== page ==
Beijing puts Hong Kong business on alert

Beijing puts Hong Kong business on alert

China's government rejects calls for free elections in the city, rousing protestors to set in motion plans to block streets in Hong Kong's financial district.
Most banks in the region, having emerged from the global financial crisis relatively unscathed, are well on track to meet the stricter capital requirements.
Such issuance has doubled this year but risks remain, according to Moody’s.
Goldman Sachs and HSBC continue to lead the 2014 YTD equity capital markets and debt capital markets bookrunner rankings, respectively.
Property developer run by China's richest woman Yang Huiyan opts for rights issue rather than block to avoid diluting her stake.
China Huarong Asset Management has brought in eight strategic investors, including Goldman Sachs, Warburg Pincus and Khazanah, ahead of a planned IPO next year.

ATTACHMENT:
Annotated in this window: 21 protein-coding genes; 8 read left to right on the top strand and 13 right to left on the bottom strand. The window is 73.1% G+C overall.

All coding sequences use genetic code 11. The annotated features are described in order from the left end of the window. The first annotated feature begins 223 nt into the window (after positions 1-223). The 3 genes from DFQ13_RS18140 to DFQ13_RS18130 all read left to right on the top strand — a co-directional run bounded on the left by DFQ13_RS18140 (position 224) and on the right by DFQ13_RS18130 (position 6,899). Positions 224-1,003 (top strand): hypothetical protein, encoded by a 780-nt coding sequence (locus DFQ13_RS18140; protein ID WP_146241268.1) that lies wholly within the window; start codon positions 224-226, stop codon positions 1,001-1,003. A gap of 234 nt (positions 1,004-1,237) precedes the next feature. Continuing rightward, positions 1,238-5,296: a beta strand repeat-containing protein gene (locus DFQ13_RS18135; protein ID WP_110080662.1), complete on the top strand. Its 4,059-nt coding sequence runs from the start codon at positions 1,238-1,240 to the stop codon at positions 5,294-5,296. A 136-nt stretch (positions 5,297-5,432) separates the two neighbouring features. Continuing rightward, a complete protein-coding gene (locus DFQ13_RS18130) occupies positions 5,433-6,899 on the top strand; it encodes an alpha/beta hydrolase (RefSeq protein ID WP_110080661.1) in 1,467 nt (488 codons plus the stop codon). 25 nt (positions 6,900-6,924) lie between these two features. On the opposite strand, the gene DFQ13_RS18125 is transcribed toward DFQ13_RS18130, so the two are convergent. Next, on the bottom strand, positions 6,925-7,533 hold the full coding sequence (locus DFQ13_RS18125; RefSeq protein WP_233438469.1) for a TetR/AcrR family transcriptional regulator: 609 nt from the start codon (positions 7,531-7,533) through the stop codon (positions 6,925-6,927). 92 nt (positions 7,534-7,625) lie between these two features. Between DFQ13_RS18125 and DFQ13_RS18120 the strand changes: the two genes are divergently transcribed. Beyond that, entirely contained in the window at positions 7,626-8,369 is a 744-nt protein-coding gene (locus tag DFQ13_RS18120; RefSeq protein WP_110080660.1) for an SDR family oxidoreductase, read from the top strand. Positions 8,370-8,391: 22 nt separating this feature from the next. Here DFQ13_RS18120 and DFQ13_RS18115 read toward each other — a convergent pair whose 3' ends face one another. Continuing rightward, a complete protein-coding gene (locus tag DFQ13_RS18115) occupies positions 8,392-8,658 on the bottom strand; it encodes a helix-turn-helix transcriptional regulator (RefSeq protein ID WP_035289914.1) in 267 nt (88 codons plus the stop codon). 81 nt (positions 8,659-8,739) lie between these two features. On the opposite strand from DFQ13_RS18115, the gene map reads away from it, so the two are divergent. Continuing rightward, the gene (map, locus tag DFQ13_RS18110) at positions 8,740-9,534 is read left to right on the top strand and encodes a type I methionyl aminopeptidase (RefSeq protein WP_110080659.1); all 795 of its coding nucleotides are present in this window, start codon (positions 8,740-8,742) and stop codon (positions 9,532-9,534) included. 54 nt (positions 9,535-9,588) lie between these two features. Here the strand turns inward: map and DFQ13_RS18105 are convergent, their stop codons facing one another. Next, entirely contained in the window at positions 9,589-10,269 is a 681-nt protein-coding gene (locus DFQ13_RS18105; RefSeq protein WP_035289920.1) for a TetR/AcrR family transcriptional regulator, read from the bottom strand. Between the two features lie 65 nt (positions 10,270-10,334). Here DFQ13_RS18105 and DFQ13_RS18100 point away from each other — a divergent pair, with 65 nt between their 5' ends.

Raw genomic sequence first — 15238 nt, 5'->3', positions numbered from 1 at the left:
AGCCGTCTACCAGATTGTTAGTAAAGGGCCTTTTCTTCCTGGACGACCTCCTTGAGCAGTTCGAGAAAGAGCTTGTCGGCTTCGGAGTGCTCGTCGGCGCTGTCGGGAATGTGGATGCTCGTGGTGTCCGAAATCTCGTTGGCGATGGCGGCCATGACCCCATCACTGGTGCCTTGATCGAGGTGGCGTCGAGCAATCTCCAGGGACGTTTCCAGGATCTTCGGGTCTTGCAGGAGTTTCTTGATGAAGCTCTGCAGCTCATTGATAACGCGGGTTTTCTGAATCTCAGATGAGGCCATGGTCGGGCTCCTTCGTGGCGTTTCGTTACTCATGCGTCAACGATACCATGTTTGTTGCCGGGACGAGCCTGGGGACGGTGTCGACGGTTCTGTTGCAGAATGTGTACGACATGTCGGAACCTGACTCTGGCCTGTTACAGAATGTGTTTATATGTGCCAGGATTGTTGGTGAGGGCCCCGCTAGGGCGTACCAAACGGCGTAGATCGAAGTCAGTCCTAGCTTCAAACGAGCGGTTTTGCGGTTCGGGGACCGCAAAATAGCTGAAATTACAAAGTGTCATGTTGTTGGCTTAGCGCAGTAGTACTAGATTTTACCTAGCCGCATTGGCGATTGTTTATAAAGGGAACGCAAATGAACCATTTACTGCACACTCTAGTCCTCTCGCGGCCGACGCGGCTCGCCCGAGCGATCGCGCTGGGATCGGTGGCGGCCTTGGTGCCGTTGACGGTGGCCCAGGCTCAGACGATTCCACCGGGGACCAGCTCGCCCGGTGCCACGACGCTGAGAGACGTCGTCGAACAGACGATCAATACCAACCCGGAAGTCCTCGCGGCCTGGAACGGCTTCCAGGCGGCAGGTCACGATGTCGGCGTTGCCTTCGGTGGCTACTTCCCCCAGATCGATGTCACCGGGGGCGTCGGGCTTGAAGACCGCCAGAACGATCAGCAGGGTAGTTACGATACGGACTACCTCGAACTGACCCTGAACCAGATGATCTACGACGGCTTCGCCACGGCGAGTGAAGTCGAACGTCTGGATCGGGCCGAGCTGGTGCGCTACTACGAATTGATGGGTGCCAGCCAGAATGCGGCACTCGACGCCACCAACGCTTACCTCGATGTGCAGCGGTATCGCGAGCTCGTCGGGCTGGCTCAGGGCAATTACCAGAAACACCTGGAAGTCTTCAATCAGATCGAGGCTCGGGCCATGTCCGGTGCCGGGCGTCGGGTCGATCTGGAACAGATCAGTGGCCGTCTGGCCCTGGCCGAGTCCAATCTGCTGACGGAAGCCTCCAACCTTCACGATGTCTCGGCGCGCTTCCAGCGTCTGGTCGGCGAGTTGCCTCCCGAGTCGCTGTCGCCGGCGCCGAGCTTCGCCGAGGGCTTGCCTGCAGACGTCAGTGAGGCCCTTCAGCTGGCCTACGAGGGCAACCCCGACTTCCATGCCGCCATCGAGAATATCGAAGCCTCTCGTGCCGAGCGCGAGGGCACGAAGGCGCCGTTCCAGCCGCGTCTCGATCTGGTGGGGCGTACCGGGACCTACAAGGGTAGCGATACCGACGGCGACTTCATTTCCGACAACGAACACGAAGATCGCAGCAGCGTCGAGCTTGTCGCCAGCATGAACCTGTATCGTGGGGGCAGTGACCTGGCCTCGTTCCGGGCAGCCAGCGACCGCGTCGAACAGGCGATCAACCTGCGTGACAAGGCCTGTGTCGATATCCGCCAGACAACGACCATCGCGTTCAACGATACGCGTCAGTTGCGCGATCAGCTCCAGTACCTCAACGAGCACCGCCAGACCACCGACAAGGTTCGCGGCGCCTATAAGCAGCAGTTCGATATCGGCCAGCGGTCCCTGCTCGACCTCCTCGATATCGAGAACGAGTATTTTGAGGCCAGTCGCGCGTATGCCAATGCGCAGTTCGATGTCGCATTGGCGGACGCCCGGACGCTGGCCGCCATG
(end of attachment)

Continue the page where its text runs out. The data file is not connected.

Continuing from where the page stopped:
What has been the most notable impact of Xi Jinping’s clampdown on corruption?

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It is positive for business because of more transparent decision-making
It is bad for business because it has frightened corporate leaders, with many decision-makers caught up in the crackdown
It has created a fairer and more equal society
It has solidified Xi's power base



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